Matson, Inc. has begun the installation of state-of-the-art exhaust gas cleaning systems on six vessels deployed in its Hawaii and China-Long Beach Express services. This is an initiative as part of its strategy to reduce fleet emissions in line with new worldwide regulations that has been established by the International Maritime Organization (IMO) that take effect on January 1, 2020. Three of the vessels will receive the new equipment in 2019 and the remaining three in 2020.
To meet the new IMO emission standard, new low-sulfur fuels have been in development for years in anticipation of the change. But still there is an uncertainty about their costs and availability. Alternatively Liquefied Natural Gas (LNG) can be used, but the infrastructure for production and distribution remains insufficient to support Matson’s operations in the Pacific.
“Because of unpredictability in the way fuel markets may develop over the next few years, Matson’s IMO compliance strategy retains the flexibility to implement the most economical solution as conditions evolve,” said John Lauer, senior vice president and chief commercial officer.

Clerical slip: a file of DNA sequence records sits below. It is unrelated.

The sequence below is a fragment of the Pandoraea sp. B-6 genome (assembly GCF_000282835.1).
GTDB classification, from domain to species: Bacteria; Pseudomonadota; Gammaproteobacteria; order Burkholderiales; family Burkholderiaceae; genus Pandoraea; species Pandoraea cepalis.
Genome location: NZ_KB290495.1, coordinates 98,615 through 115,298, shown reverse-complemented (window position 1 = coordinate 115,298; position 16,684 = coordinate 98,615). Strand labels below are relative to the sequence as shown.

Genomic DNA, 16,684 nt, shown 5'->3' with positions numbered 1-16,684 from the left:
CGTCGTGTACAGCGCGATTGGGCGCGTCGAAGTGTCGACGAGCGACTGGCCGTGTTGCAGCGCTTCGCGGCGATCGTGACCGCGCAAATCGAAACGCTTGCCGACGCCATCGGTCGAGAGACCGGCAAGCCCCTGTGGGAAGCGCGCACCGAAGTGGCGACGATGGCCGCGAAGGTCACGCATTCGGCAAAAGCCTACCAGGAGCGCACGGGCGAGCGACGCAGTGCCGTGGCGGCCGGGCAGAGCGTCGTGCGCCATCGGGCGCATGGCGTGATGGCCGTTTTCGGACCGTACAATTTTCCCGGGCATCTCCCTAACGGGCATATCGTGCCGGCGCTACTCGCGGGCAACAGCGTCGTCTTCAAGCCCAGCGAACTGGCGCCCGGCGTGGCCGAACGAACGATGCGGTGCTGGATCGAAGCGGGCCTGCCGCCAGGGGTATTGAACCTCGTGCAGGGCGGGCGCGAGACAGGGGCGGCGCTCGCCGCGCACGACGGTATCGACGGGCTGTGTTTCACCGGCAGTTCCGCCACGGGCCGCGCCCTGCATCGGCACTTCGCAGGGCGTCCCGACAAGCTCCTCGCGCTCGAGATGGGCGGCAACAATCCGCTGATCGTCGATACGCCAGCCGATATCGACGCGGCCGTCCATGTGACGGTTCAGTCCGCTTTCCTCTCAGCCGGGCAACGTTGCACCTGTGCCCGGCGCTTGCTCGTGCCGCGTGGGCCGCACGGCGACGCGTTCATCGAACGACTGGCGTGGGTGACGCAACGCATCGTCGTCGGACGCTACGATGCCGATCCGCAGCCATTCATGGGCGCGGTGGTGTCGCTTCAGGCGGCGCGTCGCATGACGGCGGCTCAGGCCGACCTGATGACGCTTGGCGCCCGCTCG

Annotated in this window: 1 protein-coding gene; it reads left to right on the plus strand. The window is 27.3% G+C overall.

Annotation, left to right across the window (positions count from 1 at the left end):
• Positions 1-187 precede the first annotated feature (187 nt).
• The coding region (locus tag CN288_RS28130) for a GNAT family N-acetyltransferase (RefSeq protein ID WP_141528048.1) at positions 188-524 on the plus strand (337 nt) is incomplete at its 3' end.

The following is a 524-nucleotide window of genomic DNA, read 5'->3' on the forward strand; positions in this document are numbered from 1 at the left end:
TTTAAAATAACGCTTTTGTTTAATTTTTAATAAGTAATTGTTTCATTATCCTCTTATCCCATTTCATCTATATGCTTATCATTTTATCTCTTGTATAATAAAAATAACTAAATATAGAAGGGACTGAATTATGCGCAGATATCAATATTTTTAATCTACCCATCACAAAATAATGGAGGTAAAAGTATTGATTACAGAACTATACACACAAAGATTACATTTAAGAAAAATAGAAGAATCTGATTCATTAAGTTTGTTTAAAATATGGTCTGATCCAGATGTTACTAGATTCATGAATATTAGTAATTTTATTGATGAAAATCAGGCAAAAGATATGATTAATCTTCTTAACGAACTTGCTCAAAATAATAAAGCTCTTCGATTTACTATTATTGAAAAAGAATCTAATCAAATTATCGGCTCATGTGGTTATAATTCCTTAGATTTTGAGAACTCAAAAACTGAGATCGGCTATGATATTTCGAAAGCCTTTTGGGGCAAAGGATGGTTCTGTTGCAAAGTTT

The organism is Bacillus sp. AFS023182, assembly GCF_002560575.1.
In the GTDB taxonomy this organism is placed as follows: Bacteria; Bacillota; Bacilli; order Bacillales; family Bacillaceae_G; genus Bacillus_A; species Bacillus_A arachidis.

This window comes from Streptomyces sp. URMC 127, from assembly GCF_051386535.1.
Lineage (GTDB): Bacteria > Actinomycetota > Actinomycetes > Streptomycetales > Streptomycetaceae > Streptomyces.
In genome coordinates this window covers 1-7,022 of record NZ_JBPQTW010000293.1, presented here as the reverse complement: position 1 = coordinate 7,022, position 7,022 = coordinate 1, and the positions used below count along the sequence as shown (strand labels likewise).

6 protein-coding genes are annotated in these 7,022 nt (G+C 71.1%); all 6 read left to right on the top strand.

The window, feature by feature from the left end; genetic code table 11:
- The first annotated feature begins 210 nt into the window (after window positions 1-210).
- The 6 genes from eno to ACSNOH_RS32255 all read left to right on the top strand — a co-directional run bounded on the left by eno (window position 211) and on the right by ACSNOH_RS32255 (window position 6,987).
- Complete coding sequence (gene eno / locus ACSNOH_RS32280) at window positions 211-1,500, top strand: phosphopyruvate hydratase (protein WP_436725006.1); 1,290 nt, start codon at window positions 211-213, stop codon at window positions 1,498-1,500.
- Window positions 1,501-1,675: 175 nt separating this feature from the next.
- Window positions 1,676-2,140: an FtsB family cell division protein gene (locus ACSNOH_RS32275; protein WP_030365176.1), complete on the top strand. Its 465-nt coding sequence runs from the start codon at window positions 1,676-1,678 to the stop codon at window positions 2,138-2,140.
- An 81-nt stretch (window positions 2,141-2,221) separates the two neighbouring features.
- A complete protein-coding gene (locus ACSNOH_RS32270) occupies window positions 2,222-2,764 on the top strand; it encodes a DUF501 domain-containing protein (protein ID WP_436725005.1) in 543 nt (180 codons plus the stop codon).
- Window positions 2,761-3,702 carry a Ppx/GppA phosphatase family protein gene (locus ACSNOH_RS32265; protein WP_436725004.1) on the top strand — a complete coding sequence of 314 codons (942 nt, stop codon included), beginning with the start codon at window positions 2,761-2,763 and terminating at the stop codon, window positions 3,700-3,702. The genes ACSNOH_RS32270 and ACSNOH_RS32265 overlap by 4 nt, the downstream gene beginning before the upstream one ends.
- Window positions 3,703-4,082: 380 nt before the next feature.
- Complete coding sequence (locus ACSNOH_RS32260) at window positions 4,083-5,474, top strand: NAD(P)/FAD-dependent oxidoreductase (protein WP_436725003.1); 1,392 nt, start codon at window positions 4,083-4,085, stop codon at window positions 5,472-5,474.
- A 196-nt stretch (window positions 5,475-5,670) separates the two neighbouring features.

To start, Matson embarked on a fleet renewal program, replacing older vessels with four new ships that are equipped with dual-fuel engines designed to run on new low-sulfur fuels or LNG.
The other main component of Matson’s strategy involves expanded use of exhaust gas cleaning systems, or “scrubbers,” which enable vessels to achieve compliance with the new IMO regulations while continuing to use existing higher sulfur fuels. Matson installed scrubber systems on three vessels in its Alaska fleet in 2015 and 2016, and the success of that project became the foundation of its IMO 2020 compliance strategy.
Similar to the systems Matson deploys in Alaska, the scrubber technology being installed in the six additional vessels will reduce sulfur oxides (SOx) emissions to levels at or below the limits set by the new IMO regulations, and below those of vessels using low-sulfur fuel.
Matson will be able to meet or exceed the IMO 2020 emission standard by the deployment of dual-fuel engines in new ships and scrubbers in additional vessels while mitigating the expected higher cost of low-sulfur fuel over more than half of its current fleet.